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The effects of existential threat on reading comprehension of worldview affirming and disconfirming information

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Abstract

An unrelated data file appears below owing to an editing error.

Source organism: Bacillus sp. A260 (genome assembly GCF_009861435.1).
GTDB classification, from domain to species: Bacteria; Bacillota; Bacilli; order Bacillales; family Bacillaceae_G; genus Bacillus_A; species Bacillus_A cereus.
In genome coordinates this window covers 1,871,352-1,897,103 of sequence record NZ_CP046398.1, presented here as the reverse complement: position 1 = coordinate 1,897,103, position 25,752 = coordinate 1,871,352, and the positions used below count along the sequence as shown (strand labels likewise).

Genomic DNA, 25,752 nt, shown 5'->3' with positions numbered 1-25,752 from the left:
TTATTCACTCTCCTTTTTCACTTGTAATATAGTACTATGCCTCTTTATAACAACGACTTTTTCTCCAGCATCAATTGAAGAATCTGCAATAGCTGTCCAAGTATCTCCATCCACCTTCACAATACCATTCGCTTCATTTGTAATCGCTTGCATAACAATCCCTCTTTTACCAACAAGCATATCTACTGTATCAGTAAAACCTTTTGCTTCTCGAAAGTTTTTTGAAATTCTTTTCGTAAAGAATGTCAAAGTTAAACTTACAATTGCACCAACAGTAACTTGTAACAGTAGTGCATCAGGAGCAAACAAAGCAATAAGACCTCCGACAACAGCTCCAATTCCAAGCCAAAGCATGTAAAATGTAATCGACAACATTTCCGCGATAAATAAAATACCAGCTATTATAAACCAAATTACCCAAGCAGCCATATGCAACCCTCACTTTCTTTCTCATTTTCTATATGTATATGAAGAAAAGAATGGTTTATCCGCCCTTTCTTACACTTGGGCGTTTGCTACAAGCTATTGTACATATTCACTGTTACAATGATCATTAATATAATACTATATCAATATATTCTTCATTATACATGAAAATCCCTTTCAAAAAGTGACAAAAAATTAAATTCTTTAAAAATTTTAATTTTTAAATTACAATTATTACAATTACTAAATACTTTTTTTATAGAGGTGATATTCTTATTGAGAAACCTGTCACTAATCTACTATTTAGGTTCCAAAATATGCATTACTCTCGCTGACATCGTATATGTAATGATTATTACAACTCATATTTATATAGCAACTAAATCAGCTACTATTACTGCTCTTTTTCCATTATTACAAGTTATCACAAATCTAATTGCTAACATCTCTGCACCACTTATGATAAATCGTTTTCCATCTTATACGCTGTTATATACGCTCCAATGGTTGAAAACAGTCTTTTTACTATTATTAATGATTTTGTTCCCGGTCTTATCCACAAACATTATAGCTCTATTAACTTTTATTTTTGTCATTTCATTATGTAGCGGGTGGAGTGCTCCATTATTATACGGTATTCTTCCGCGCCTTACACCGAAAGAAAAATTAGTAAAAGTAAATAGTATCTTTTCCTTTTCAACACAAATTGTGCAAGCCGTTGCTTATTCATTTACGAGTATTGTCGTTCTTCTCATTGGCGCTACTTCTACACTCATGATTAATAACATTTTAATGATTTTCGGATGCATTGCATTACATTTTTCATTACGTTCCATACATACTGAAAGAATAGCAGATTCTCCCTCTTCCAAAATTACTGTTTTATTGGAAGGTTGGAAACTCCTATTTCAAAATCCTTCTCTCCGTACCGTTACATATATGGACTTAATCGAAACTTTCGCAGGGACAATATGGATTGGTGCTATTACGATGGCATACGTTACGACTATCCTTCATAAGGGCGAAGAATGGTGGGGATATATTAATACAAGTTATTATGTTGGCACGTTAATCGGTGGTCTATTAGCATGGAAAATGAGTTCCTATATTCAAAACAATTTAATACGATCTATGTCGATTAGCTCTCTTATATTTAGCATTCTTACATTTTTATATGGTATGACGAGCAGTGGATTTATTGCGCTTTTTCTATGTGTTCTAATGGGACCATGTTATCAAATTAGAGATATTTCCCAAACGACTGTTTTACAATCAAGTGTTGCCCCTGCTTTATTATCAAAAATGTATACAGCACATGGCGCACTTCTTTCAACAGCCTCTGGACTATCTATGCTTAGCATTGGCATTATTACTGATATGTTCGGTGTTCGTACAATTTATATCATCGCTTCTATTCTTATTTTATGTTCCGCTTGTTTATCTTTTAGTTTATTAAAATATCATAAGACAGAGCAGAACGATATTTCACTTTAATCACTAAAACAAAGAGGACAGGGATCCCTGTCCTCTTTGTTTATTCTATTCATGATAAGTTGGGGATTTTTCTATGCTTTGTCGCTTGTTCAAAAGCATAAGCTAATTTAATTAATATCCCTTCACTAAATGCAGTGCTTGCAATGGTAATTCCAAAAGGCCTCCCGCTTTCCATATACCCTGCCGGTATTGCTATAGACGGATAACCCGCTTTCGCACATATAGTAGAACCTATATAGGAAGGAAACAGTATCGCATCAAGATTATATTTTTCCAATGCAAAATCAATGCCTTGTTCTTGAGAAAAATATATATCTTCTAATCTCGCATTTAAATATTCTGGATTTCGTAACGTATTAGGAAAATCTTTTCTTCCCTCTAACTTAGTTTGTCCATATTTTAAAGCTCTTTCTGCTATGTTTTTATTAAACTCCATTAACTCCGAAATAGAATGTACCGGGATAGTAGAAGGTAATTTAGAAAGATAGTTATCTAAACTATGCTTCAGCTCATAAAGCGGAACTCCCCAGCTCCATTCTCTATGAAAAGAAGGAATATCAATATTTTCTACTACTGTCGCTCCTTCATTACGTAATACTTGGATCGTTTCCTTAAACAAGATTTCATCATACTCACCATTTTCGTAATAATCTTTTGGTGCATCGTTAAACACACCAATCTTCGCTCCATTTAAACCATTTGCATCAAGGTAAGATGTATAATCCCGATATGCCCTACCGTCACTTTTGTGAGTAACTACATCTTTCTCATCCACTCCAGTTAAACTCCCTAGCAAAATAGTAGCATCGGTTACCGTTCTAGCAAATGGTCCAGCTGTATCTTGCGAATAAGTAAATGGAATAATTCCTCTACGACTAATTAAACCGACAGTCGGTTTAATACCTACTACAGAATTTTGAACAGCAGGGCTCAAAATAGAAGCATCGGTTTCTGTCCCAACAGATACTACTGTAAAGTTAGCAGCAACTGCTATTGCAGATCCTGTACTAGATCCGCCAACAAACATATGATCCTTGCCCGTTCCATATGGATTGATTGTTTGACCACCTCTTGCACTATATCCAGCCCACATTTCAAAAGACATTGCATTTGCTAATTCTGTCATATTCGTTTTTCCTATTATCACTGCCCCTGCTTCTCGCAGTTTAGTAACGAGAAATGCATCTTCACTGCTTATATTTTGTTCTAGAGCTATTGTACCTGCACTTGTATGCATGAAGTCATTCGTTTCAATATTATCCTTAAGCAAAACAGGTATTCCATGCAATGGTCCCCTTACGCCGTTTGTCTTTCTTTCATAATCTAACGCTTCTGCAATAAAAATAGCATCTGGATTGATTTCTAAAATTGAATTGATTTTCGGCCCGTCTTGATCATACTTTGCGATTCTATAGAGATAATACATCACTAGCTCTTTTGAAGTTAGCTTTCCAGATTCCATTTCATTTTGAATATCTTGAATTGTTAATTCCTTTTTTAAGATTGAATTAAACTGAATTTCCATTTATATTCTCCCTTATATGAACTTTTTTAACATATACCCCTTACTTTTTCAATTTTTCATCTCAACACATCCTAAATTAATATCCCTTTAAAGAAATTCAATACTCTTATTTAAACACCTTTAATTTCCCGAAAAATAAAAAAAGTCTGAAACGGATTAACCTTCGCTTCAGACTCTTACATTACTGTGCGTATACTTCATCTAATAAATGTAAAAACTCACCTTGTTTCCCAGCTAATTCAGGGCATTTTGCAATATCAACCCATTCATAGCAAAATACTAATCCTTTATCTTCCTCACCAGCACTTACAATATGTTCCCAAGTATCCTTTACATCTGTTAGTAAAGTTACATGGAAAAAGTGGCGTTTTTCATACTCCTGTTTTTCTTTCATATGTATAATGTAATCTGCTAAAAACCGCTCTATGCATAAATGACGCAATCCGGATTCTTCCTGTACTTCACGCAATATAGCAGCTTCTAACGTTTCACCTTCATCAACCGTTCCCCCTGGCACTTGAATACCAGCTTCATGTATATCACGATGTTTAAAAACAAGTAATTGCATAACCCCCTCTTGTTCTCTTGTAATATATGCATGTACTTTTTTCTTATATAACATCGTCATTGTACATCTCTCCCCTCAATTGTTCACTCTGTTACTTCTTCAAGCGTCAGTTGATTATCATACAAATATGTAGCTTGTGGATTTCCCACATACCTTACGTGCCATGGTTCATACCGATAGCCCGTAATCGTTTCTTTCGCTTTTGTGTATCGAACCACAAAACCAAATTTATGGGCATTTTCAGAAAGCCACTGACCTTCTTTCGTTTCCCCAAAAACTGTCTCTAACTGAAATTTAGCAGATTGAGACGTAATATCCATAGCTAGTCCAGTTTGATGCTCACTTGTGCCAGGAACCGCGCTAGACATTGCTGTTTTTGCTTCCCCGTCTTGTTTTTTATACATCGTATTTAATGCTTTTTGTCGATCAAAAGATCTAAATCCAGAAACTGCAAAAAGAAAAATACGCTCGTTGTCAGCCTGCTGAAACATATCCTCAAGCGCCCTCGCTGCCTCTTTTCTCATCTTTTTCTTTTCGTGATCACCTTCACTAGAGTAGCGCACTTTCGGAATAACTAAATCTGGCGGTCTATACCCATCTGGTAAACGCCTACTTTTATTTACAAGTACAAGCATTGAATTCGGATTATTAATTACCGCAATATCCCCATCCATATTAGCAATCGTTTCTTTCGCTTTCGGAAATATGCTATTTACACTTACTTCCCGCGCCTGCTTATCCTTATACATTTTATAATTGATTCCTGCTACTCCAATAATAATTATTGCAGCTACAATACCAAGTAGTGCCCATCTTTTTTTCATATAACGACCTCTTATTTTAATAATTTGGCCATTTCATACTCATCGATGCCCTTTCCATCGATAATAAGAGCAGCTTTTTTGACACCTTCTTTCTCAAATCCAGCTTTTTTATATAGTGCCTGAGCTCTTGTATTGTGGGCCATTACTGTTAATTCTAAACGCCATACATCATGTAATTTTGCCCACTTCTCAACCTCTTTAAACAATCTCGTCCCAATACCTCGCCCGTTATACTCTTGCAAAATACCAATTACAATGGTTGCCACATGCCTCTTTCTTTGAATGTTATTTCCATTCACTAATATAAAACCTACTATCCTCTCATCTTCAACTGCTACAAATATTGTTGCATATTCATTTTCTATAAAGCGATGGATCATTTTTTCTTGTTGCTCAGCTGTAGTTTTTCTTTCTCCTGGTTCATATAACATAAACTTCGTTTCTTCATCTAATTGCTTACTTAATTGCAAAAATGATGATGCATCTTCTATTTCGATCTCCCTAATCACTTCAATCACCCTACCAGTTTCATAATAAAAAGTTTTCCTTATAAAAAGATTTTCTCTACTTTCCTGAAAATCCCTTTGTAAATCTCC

Terror management theory posits that cultural worldviews buffer people from thoughts and concerns about death. In support of this claim, numerous studies have shown that mortality salience (MS) increases an individual's motivation to uphold and defend important cultural worldviews. We hypothesized that the motivation to defend cultural worldviews following MS would also enhance people's ability to comprehend worldview affirming (vs. disconfirming) information. Three studies investigated this possibility. Study 1 showed that MS (vs. control) increased reading comprehension of a pro-evolution essay among participants with a strongly evolutionist worldview, but decreased reading comprehension among participants with a strongly creationist worldview. With the use of a pro-creation essay, Study 2 conceptually replicated these effects and demonstrated that the interactive effect of worldview and death anxiety on reading comprehension was mediated by defensive motivation. Study 3 replicated the results of Studies 1 and 2 among participants with a strongly evolutionist worldview, but only when the information in the essay was perceived as veridical. Discussion focused on the specific process through which MS affects reading comprehension of worldview relevant ideas. Copyright © 2012 John Wiley & Sons, Ltd.

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